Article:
JLL’s Kevin Wayer, president of the real estate advisory firm’s public sector and higher education team, says that universities want to focus on their core competencies and are seeking to “compete on a global stage with revenue model changes and technological transformations.”
Selling a concession for parking on campus is one way for a school to raise capital that can support its core educational mission, especially as public universities increasingly rely on tuition to fund operations at the same time as enrollment in higher education is declining.
“We see tremendous interest from both public clients and the private investor community given the strategic importance of core infrastructure,” he says, adding that DBFOM or ground-lease structures could lead the way for future dealmaking.
Making the case for municipalities to sell parking concessions remains a challenge.
Cities like Jacksonville, Florida; Nashville, Tennessee; and Pittsburgh have all chosen conventional concessions over monetization or P3 schemes for conventional concessions. This year the Philadelphia International Airport has been in talks to replace the city parking authority as manager of its parking garages but is not selling the concession.
In Texas, the San Antonio International Airport is weighing how to procure a car parking “optimization” plan over the next several months.
Buy vs build
Instead of waiting for new procurements to hit the market, investors may find M&A opportunities arise from older concessions over the next few years.
The lead fund in the Chicago parking concession — Morgan Stanley Infrastructure Partners-managed North Haven Infrastructure Partners I — is reaching the end of its tenor, raising the prospect that MSIP will explore a sale of its stake in the future. MSIP weighed a sale of the concession in 2016 but elected not to sell after bidders did not meet its price expectations.
Chicago Parking Meters operates 36,000 metered street-level parking spaces in the city, making it the third largest such system in the US, according to its website. The consortium has invested USD 38m since 2009 in technology upgrades and customer service.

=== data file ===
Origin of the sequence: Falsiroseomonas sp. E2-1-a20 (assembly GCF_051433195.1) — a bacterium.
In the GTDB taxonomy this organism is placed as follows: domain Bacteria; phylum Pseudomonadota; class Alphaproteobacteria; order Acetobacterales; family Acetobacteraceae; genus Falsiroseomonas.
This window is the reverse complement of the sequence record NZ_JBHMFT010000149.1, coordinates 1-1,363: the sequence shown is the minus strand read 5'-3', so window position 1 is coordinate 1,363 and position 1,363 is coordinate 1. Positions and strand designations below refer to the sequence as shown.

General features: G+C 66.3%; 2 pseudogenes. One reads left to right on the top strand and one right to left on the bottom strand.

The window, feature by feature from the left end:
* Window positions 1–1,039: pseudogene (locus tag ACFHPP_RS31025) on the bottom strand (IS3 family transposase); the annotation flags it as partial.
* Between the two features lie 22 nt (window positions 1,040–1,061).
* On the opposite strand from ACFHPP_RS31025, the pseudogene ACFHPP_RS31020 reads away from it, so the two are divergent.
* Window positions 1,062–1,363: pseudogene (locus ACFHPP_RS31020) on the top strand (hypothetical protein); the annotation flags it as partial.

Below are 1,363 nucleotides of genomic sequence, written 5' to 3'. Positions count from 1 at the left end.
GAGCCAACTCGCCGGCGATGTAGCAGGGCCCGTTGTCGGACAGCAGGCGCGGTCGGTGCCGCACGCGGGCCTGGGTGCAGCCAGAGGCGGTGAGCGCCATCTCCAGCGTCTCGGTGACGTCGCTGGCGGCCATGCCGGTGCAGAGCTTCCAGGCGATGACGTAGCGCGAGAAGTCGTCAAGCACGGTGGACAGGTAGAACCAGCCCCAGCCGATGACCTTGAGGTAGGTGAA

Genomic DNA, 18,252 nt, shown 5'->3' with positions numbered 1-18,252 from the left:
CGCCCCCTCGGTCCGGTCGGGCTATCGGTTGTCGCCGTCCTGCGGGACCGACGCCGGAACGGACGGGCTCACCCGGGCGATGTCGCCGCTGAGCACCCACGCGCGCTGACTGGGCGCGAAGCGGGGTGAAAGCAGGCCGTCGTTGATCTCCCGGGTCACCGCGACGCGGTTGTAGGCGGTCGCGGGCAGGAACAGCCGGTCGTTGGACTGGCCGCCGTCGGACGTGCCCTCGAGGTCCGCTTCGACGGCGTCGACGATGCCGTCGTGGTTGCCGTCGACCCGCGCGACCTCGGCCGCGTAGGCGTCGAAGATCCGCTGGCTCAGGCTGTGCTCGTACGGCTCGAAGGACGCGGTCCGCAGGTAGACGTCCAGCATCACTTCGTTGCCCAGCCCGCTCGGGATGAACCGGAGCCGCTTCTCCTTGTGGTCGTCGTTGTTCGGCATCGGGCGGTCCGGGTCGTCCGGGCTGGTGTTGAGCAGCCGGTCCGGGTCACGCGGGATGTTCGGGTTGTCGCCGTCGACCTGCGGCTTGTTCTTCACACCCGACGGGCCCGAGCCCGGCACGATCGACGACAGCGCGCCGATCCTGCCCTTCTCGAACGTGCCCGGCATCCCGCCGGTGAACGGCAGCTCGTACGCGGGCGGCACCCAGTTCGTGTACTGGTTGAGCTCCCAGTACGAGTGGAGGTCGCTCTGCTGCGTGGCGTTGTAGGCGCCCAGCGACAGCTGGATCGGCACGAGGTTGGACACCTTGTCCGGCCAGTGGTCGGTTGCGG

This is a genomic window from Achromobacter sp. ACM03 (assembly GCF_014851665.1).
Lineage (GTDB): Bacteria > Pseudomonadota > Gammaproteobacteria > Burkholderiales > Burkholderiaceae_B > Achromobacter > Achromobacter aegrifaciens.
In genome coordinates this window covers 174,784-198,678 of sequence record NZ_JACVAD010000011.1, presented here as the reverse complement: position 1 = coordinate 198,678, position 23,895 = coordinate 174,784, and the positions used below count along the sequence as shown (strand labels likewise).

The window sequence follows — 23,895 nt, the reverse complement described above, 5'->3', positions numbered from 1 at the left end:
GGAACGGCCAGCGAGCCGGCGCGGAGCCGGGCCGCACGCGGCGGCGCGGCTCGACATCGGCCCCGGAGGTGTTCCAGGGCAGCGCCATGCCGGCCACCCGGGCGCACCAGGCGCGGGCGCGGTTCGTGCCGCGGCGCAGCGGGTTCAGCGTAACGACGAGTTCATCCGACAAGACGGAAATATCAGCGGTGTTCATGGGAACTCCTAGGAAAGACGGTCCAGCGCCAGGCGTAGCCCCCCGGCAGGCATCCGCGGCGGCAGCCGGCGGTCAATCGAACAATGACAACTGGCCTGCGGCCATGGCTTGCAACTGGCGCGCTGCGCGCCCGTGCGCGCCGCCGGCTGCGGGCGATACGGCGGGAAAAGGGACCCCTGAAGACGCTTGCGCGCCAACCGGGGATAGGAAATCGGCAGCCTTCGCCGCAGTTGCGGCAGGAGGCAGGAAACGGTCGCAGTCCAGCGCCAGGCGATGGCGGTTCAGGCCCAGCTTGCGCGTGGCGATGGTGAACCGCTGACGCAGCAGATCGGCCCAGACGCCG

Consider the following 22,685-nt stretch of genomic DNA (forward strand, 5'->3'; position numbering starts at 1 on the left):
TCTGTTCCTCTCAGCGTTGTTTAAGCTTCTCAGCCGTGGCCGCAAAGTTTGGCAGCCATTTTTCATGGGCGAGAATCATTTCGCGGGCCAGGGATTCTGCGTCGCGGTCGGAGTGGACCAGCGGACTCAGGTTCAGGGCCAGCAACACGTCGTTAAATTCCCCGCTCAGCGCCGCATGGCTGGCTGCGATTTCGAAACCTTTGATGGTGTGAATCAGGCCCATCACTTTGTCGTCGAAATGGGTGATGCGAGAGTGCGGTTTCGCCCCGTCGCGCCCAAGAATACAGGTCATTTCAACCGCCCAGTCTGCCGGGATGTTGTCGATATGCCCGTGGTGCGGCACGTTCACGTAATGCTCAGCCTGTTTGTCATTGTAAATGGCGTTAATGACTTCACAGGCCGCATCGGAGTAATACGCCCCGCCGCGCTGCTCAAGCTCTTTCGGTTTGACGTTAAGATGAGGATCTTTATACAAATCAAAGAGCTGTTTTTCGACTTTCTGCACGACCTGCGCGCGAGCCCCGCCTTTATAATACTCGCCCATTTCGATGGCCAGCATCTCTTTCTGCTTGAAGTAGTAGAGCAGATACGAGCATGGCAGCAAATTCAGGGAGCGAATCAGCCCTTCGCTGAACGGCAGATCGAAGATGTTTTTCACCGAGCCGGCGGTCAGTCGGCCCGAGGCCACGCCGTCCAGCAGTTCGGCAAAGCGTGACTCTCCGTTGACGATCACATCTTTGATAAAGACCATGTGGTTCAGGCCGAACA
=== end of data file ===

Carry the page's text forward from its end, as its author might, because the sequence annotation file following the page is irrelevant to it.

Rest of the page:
Revenue has recovered since a slowdown in 2020 due to the Covid-19 pandemic, jumping to about USD 136m in 2021 compared to roughly USD 91m the year prior, filings with the city show. The gains come even as metered street parking competes with parking garages along with ride-sharing services.
Yet, an increase in meter rates, especially downtown where rates more than doubled in the four years after deal was signed, has made the concession a lightning rod for politicians and local press in Chicago.
Mayor Lori Lightfoot has previously castigated the lease arrangement as unfairly raising meter rates against a backdrop of municipal tax increases and blamed previous administrations for selling the asset under its intrinsic value.
A new owner of the concession could seek further operational efficiencies and aim to maximize revenue across the entire system by using variable rates rather than focusing on maximizing rates on a per-meter basis.
With city elections set for the first half of 2023, though, it is hard to imagine Morgan Stanley considering options in a heated political environment. The fund manager declined to comment.
Other brownfield opportunities may arise given that most meter rate increases are contractually tied to the consumer price index, notes Lenza at Transportation Funding Consultants. Existing concessionaires may be tempted to sell out of their positions with expectations that inflation will be elevated for some time.
“Everyone wants to sell future growth and the CPI provides that going forward,” he says.
Another source of growth is for parking providers to move into electric vehicle charging.
“We’re all still trying to figure out car charging … how many chargers need to be installed in parking facilities, where we’re going to be doing most of our charging, this is all still being sorted out,” Dorsett says. “But that might be a potential revenue source for the private sector so all of that needs to be negotiated in the development agreement.”
Considered the first car parking P3 in the US, Millennium Parking Garages in Chicago this past June claimed it was launching the Midwest’s largest EV charging hub in partnership with electric utility ComEd. In Chicago’s Loop neighborhood, Millennium will provide 70 level-2 EV chargers in four of its facilities.